I’ve been rolling a little stone around in my hand, a gift that was given to me and represents a lesson taken to heart. It is was given to me by an aged woman of the nations I have known
She is a as kind and gentle a person as you would ever meet, but has a great strength about her as well and a real sense of humor-she isn’t sure of her exact age and it is of little importance to her as she has lived a life based not on calendars but on events and experience.
The present state of decline and acculturation dismays her no end, but despair is not a part of her character-and hope is a wellspring that flows eternal from her.
We’ve spoken on occasion about AIM, and the “liberators”-she holds them and the organization in low esteem, electing to say it, and they, are all lacking in substance, and in many ways like loud children without respect who only want to be seen, heard, and eat well-to have more than those around them.
Perception and a keen sense of right and wrong are attributes of hers-she has no romantic illusions or is fooled by any, as are the non indigenous, who buy into the we came, we saw, we liberated-when the reality is they came, they saw, fell all over each other for the media spotlight, and in turn employed it to launch careers and propel themselves into a higher income bracket.
Truths have begun to emerge, and I see now a greater awareness and acknowledgement of them beginning to take hold, an understanding that too many of the problems exist within the communities and the prevailing attitudes. We as individuals, as a people, need to learn, to remember if you will, that we do not need treaties, self labeled liberators, or the wealthy among us to determine our future-we need only ourselves, each other, and the will to do so.
All this while liberators sit in their personal comfort like Jaba the Hutt. Loath to acknowledge or address topics raised, content to spin their version of reality and say look at me.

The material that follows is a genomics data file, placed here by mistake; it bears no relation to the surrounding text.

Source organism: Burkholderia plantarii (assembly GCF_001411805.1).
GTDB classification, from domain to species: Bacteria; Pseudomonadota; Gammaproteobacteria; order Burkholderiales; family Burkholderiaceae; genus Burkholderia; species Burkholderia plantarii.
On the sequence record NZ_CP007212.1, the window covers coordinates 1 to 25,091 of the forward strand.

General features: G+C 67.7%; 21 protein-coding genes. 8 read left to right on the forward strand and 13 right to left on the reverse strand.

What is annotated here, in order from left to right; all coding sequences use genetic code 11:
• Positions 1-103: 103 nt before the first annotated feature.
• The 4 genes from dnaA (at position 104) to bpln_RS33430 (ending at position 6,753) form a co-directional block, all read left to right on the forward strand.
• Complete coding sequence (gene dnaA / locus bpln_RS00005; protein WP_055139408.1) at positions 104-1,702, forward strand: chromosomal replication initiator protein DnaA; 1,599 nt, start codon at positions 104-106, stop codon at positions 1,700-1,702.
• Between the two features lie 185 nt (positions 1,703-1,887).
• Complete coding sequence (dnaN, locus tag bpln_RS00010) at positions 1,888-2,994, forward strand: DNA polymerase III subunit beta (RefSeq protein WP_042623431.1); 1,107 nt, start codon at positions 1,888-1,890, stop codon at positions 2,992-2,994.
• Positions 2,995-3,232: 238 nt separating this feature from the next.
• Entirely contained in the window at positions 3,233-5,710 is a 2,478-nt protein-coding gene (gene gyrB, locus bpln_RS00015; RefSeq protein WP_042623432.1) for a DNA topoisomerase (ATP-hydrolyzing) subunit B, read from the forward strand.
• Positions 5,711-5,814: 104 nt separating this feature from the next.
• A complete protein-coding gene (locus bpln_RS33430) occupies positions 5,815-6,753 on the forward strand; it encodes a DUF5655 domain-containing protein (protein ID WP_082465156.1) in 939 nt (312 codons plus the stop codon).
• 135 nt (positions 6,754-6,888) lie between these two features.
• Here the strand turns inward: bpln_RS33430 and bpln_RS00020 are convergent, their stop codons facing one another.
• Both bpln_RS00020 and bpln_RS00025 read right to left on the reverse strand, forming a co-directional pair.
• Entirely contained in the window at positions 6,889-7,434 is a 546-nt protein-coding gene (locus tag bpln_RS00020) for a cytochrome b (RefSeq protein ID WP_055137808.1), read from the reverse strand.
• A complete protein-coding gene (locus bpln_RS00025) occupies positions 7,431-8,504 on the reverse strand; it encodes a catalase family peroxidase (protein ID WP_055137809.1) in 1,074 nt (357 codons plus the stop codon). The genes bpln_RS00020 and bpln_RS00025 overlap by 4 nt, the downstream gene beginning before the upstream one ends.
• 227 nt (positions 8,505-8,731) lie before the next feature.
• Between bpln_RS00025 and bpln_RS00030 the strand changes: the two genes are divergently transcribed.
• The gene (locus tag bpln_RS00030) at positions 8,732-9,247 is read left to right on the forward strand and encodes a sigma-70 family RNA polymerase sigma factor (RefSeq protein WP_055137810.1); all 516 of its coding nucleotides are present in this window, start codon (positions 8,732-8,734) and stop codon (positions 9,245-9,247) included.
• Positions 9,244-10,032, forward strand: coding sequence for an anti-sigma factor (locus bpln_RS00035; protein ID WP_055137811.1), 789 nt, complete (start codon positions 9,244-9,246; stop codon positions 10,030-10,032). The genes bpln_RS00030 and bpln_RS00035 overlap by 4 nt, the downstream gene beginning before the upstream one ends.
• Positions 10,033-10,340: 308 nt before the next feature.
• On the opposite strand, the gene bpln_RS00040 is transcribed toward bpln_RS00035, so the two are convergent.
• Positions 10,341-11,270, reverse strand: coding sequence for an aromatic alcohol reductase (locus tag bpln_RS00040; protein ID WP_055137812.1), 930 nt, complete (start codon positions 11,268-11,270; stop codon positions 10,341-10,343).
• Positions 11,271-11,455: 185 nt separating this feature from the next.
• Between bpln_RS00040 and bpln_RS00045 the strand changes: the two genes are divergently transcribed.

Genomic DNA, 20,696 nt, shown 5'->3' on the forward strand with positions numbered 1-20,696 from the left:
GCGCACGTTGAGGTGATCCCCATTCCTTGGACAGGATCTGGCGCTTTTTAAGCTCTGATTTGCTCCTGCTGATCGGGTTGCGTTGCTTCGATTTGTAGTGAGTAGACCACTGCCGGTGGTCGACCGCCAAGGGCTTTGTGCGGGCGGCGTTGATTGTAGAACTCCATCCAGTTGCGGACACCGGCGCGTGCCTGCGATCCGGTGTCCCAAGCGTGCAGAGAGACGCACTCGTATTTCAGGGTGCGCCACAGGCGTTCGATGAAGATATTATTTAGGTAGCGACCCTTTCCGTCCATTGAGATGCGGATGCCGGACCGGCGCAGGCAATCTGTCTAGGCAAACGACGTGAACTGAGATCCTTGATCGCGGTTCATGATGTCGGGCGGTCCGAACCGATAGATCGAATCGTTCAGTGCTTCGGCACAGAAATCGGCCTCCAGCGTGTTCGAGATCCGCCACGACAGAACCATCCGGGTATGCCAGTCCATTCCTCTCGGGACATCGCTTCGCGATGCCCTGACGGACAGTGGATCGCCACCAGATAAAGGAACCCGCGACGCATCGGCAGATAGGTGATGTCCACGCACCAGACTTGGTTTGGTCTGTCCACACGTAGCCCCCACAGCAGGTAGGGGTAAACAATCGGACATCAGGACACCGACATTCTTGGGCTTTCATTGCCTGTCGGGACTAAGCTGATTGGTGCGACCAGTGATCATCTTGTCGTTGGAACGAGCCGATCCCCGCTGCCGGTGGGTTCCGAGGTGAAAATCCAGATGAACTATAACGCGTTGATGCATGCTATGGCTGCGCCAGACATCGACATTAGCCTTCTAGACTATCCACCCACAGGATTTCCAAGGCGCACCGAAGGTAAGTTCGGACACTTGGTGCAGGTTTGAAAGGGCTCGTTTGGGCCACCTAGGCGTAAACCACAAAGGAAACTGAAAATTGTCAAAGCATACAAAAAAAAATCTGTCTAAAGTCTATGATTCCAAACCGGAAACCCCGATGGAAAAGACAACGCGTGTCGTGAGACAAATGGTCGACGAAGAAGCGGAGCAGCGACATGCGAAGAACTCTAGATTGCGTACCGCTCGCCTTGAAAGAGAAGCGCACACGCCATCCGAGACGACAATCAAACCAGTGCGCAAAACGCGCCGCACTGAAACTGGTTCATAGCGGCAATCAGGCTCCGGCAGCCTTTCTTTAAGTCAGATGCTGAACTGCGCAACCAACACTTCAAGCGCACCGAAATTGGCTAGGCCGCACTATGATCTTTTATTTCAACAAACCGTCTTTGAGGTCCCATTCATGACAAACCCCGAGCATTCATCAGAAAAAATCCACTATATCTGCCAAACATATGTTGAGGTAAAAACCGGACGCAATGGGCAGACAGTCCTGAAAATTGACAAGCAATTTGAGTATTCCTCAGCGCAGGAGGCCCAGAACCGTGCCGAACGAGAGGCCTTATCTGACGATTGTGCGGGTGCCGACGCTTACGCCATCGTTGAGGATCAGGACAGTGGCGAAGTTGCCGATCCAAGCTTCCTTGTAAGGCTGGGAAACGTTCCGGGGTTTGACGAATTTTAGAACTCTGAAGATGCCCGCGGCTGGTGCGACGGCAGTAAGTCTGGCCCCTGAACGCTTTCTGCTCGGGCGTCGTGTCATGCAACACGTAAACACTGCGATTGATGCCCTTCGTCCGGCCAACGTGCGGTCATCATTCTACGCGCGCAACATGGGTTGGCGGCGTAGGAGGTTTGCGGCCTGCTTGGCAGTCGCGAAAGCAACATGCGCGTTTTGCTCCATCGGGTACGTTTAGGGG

Like used car salesmen replete in the obligatory K-martesque attire, jingling change in their pocket and assuring one and the all the wreck they are attempting to sell is a real beauty-when the reality is you will need to bring a friend to help you tow it home.
It has been my great good fortune to know people such as this fine woman, and others who live tradition rather than talk it. They have, and continue to plant seeds that in turn will be planted elsewhere.
They have been instrumental in making me more than I probably would have been in their absence, and I will not forget that, or the gift of a little gray stone.
She has said it is important to learn the white ways, their words and knowledge-not to live them, but to know them, the better to equip the people-that what once was will never be exactly the same again and it is a matter of survival and preservation.
If not we will always stand in line waiting for a piece of bread and have others tell us what to do and how we will live. That there is a power in knowing these things if turned to our advantage-and a growing weakness if we do not and choose instead to accept the words of liberators as tradition and for our benefit.
I remember going for a walk with her once and she picked up this small stone and gave it to me asking me what impressed me most about it-I told her that it had the feel of strength about it -and she said yes and because of that many good things could be made from stones-a tool, shelter, something to hunt with and provide food or protection, that when it came to the nations we should be like the stone with it’s many good qualities, and remember we were meant to endure, to always be a part of the land much the same as the stone is.
That men and women in their coming together should be like flint and stone that in contact become more, a compliment one to the other and capable of producing a spark that leads to a flame- a flame, an example, to guide and insure the well being of the nations.
Simple words, but profound in the truth they speak-and I have yet to read or hear anything of comparable value emanate from liberators. I carry that little stone in my pocket at all times and sometimes find myself rolling it around in my hand like a marble and remembering we were meant to have strength and endure-to make good tools of ourselves for our loved ones and the people.
A concept the ” liberators” have never understood-but one I believe Annie Mae did.